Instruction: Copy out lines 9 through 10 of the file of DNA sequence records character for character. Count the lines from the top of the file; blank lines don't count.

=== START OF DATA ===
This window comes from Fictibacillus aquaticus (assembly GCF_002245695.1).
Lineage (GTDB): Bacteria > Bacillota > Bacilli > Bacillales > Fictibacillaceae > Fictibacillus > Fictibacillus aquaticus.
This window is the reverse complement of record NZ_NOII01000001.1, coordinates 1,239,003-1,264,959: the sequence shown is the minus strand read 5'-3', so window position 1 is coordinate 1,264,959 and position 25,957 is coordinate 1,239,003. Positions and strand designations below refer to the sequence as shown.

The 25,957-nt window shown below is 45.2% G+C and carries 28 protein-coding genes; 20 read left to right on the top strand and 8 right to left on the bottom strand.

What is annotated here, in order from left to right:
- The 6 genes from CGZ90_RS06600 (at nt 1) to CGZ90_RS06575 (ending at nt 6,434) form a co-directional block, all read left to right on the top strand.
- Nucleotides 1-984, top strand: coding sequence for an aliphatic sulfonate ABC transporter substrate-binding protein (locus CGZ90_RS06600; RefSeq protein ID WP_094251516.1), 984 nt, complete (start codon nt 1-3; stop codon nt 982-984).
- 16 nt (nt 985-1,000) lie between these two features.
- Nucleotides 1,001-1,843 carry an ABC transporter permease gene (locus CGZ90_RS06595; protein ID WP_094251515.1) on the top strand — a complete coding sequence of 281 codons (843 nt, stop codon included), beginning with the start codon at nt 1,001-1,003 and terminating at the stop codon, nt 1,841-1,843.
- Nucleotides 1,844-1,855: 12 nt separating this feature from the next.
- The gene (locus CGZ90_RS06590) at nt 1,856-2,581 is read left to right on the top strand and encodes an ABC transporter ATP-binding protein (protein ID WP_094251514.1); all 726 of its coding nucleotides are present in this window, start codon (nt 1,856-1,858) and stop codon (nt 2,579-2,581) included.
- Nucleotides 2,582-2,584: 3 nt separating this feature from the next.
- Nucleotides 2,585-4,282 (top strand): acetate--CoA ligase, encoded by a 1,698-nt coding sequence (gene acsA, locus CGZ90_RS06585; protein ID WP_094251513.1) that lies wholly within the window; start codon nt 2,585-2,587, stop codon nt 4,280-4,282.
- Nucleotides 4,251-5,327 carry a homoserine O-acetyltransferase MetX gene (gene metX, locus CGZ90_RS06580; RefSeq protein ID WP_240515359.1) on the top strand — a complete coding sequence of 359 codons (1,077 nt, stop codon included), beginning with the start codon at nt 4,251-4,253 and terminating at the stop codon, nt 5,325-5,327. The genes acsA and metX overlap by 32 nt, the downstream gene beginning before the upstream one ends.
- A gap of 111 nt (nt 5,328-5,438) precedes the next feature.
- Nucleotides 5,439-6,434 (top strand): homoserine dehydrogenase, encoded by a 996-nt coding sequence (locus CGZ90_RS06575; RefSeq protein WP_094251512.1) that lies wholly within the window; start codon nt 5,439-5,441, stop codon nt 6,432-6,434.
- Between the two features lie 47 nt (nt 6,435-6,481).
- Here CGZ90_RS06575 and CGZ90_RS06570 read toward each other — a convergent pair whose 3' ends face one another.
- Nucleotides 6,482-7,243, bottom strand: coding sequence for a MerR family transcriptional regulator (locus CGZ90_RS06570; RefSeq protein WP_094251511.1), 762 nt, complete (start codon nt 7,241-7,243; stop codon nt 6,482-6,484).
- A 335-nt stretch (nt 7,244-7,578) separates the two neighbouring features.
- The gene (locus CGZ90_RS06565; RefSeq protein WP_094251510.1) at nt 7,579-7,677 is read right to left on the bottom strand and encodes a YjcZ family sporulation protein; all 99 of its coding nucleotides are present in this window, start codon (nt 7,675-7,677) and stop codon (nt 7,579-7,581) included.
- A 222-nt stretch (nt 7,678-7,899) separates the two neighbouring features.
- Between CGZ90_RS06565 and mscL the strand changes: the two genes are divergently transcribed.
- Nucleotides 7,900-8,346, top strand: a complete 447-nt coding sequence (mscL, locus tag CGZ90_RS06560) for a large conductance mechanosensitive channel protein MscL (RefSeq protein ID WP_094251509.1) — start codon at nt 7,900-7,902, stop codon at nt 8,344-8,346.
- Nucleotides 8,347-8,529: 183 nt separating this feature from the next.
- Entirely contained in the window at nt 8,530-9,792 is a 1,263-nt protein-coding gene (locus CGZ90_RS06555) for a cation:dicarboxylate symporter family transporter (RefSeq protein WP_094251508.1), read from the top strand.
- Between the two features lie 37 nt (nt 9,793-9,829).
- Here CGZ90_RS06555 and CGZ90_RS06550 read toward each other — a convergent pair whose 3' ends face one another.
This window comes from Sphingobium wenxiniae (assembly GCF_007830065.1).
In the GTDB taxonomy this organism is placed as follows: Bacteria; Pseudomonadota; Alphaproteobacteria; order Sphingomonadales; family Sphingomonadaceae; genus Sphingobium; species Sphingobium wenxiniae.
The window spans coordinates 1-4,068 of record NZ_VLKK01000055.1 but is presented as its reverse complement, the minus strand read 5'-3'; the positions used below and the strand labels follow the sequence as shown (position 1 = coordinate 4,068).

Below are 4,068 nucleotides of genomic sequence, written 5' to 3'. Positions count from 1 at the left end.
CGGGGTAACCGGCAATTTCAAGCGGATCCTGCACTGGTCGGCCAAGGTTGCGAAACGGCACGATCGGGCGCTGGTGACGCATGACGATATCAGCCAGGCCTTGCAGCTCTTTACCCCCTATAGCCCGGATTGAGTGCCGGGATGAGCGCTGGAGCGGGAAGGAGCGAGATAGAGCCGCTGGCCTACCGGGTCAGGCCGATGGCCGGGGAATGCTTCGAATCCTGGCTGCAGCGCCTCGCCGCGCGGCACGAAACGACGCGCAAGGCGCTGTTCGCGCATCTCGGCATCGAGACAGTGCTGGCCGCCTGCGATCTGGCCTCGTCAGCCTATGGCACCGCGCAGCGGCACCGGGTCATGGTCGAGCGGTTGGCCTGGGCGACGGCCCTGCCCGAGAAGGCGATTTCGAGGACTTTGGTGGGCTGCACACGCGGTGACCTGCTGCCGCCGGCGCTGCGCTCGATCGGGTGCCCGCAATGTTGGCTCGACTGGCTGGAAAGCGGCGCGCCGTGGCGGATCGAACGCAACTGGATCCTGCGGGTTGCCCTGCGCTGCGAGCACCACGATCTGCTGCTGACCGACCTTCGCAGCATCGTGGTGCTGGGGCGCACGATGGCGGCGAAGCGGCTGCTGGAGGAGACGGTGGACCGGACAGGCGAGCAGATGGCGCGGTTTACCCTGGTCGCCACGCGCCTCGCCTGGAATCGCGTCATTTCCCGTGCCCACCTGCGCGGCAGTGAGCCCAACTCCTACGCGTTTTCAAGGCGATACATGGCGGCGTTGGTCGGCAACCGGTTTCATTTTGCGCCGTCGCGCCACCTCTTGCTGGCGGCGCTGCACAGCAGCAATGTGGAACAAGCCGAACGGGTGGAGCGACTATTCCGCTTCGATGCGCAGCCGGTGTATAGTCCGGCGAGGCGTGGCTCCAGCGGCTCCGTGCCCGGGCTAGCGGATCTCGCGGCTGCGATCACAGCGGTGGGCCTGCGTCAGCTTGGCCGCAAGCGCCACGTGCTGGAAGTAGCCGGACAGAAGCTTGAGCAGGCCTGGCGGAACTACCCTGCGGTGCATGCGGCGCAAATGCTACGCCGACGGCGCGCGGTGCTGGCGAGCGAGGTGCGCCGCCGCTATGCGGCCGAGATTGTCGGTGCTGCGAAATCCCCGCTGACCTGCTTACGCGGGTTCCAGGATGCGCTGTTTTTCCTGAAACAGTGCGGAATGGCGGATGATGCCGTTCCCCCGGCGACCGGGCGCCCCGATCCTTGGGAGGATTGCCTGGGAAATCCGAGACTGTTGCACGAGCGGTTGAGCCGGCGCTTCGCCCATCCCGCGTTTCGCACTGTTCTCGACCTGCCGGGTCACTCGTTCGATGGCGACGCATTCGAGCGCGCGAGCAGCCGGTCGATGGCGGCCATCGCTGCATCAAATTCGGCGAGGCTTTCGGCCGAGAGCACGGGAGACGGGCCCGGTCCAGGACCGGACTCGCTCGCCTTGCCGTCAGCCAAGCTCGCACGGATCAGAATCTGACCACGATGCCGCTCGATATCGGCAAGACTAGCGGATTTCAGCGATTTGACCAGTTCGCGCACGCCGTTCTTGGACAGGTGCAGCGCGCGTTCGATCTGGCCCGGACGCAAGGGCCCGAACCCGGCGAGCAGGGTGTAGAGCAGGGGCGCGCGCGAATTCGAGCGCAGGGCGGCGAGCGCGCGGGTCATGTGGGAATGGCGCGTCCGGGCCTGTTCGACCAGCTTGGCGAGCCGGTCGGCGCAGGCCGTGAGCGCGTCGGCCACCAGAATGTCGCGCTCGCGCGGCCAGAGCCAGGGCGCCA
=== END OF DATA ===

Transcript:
- Nucleotides 1,001-1,843 carry an ABC transporter permease gene (locus CGZ90_RS06595; protein ID WP_094251515.1) on the top strand — a complete coding sequence of 281 codons (843 nt, stop codon included), beginning with the start codon at nt 1,001-1,003 and terminating at the stop codon, nt 1,841-1,843.
- Nucleotides 1,844-1,855: 12 nt separating this feature from the next.